It is asserted that beasts have no rights; the illusion is harbored that our conduct, so far as they are concerned, has no moral significance, or, as it is put in the language of these codes, that “there are no duties to be fulfilled towards animals.” Such a view is one of revolting coarseness, a barbarism of the West, whose source is Judaism. In philosophy, however, it rests on the assumption, despite all evidence to the contrary, of the radical difference between man and beast,—a doctrine which, as is well known, was proclaimed with more trenchant emphasis by Descartes than by any one else: it was indeed the necessary consequence of his mistakes.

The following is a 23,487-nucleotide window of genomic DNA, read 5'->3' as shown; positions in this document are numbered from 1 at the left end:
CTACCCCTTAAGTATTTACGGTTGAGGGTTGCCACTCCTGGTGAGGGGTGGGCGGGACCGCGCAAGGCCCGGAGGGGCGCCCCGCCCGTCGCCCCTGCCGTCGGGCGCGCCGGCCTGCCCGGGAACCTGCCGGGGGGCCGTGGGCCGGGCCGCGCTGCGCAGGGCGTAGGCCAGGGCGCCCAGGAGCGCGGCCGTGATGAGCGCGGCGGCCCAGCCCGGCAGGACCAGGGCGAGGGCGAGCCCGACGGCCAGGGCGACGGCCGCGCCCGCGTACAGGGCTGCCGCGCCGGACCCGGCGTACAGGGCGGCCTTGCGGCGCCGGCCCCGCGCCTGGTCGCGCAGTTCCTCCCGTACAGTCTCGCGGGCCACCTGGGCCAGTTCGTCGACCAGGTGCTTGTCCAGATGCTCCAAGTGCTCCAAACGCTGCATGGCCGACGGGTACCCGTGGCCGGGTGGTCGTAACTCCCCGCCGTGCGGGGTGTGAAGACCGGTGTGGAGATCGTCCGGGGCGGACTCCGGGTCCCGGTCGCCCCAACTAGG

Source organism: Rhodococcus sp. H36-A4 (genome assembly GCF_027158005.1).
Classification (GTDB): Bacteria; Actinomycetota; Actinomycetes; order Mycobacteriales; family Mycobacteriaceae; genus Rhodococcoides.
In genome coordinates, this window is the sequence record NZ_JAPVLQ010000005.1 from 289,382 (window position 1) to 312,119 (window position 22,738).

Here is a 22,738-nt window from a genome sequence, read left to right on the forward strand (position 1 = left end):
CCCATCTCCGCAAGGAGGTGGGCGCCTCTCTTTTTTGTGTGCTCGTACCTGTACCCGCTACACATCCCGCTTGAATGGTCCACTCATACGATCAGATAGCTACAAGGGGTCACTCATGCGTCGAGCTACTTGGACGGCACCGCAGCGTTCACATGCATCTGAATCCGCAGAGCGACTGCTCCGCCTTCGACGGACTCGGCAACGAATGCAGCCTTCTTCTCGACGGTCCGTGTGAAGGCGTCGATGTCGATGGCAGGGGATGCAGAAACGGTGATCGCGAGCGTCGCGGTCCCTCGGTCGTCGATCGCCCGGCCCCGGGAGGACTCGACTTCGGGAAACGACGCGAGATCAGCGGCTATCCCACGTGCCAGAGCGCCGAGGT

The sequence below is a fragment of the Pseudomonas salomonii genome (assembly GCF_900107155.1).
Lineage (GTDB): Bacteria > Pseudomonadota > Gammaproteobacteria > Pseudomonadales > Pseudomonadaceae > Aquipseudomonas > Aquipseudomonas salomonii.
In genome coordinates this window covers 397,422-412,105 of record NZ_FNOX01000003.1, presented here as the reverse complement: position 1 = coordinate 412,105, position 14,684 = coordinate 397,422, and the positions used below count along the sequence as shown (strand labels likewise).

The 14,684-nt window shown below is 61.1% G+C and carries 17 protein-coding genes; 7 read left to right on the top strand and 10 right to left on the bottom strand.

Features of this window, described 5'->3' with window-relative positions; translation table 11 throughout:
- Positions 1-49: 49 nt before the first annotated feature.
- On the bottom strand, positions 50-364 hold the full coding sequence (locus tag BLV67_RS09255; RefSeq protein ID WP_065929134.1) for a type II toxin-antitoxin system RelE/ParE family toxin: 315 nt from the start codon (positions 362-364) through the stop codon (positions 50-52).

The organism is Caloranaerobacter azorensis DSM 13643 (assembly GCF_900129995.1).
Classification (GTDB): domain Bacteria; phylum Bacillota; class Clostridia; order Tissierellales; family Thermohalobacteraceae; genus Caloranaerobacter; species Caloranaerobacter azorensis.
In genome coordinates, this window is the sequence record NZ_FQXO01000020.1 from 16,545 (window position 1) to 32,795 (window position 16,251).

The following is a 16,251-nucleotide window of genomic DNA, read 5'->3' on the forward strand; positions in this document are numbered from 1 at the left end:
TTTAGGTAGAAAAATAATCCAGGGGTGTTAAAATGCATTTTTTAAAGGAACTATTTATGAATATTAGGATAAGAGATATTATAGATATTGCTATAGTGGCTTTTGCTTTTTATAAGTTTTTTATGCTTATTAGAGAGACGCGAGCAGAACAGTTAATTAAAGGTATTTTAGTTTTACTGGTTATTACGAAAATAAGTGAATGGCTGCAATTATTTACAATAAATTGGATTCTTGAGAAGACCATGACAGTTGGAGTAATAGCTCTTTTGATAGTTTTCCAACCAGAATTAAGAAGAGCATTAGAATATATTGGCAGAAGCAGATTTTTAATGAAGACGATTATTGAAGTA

—On the Basis of Morality by Arthur Schopenhauer.
A valid statement generally, I think, with the exception of the blame placed upon Judaism for the barbarism of the West. He did, after all, write in a time and place of “when in doubt, blame Judaism.” With that I shall refill my dog’s water bowl, in which the resident toad bathes during the evening hours.